Fed chair Powell floats central bank digital currency and more regulation of cryptocurrencies

The Federal Reserve will be releasing a discussion paper on digital payments and the creation of a US central bank digital currency.
Written by Jonathan Greig, Contributor

Federal Reserve Board Chair Jerome Powell released a lengthy video and statement on Thursday announcing that the Federal Reserve will get more involved in cryptocurrency and may even create its own digital currency down the road. 

Alongside further research into cryptocurrencies, Powell said the Federal Reserve will be releasing a discussion paper this summer that will "explore the implications of fast-evolving technology for digital payments, with a particular focus on the possibility of issuing a US central bank digital currency."

"As the central bank of the United States, the Federal Reserve is charged with promoting monetary and financial stability and the safety and efficiency of the payment system," Powell said on Thursday.

"To date, cryptocurrencies have not served as a convenient way to make payments, given, among other factors, their swings in value. Nonetheless, coins tied to the value of the dollar or another currency -- known as 'stablecoins' -- have emerged as a new way to make payments."

He said that the use of stablecoins can eventually become a way to "enhance payments efficiency, speed up settlement flows, and reduce end-user costs."

But he went on to cite the technology's risks as a reason why the Federal Reserve is approaching digital coins cautiously. Even stablecoins tied to the value of the dollar may not come with the "same protections as traditional means of payment, such as physical currency or the deposits in your bank account," Powell added. 

Must read:

Despite the risks, Powell said the Federal Reserve is exploring the ability of central banks to create central bank digital currencies for use by the general public. 

"We think it is important that any potential central bank digital currency could serve as a complement to, and not a replacement of, cash and current private-sector digital forms of the dollar, such as deposits at commercial banks," Powell said. "The design of a CBDC would raise important monetary policy, financial stability, consumer protection, legal, and privacy considerations and will require careful thought and analysis—including input from the public and elected officials."

The Federal Reserve is already looking into a variety of regulatory and oversight frameworks as the use of stablecoins increases, Powell said. 

While no country has launched an official central bank digital currency of its own, many have kickstarted pilot programs or research into the concept. The Bank of England has spent years working on the idea and central banks in Sweden, Russia, Singapore, China, Thailand, Canada, Venezuela, and Uruguay are all at varying stages of testing out their own digital currencies.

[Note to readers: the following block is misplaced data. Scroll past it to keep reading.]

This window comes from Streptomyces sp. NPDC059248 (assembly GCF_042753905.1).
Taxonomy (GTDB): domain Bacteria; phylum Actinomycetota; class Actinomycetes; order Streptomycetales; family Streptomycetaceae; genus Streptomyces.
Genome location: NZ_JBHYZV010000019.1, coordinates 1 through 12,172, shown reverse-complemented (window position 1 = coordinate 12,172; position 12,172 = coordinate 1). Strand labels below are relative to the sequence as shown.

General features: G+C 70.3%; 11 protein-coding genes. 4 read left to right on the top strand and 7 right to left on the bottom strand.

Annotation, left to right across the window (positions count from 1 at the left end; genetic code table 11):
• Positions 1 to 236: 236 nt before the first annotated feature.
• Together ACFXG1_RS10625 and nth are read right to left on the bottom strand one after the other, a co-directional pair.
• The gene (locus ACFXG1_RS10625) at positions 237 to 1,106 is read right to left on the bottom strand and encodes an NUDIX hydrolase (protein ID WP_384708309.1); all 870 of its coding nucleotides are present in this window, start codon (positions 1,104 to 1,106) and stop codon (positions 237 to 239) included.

Cryptocurrency and IT expert Jeff Steuart attributed the timing of Powell's statement to China's issuance of their central bank digital currency, e-CNY, earlier this year. Steuart said central bank issued e-currencies give the issuers unprecedented control over the timing and distribution of wealth across those participating in the system.  

"Considering that the US government alone is said to have spent $6.5 trillion in 2020 and the presence of 14 billion phones in the world at that time, the ability to electronically route spending directly to those in 'need' is just too attractive a proposition," he said. 

"Specifically, the fear may center around e-currency as a means for the Chinese or other significant economies to gain a significant foothold in the e-currency landscape, and thereby control that sector of the economy, before the US can do so. This possibility may have DC highly concerned. China's e-yuan can in theory be closely controlled by the government, to the point where 'time of life' is shortened, forcing holders to spend their currency rapidly before it expires or begins to erode value and thereby pumping the economy, or cancelling the worth of the currency as a form of punishment or control, etc."

Steuart added that China spends vast sums of money on foreign aid and by moving that foreign aid in the form of e-yuan, the US dollar may eventually be displaced as a globally dominant currency. Outside of the geopolitical gamesmanship underpinning the Federal Reserve's desire for an e-currency, Steuart noted that it would allow them to control the amount of "value" in the system, who has it and also the speed with which the money moves through the system. 

But these kind of systems are the exact opposite of the cryptocurrencies currently being traded or bought like Bitcoin and Ethereum. Investment cryptocurrencies, Steuart said, are decentralized systems specifically designed to prevent governments from controlling their issuance or valuation.  

In his statement, Powell noted that the lack of regulation in the cryptocurrency industry has led to some "private-sector payments innovators" not operating "within the traditional regulatory arrangements applied to banks, investment firms, and other financial intermediaries."

The statement comes as the White House rolled out a new set of tax compliance initiatives that includes more funding for the IRS to focus on the growth of cryptoassets.

The American Families Plan Tax Compliance Agenda includes sections that say the IRS has identified cryptocurrency transactions "as an enforcement priority" and recently "included cryptocurrency reporting on the individual tax return, Form 1040."

Businesses that receive any cryptoassets with a "fair market value" of more than $10,000 must report it on their taxes.

Editorial standards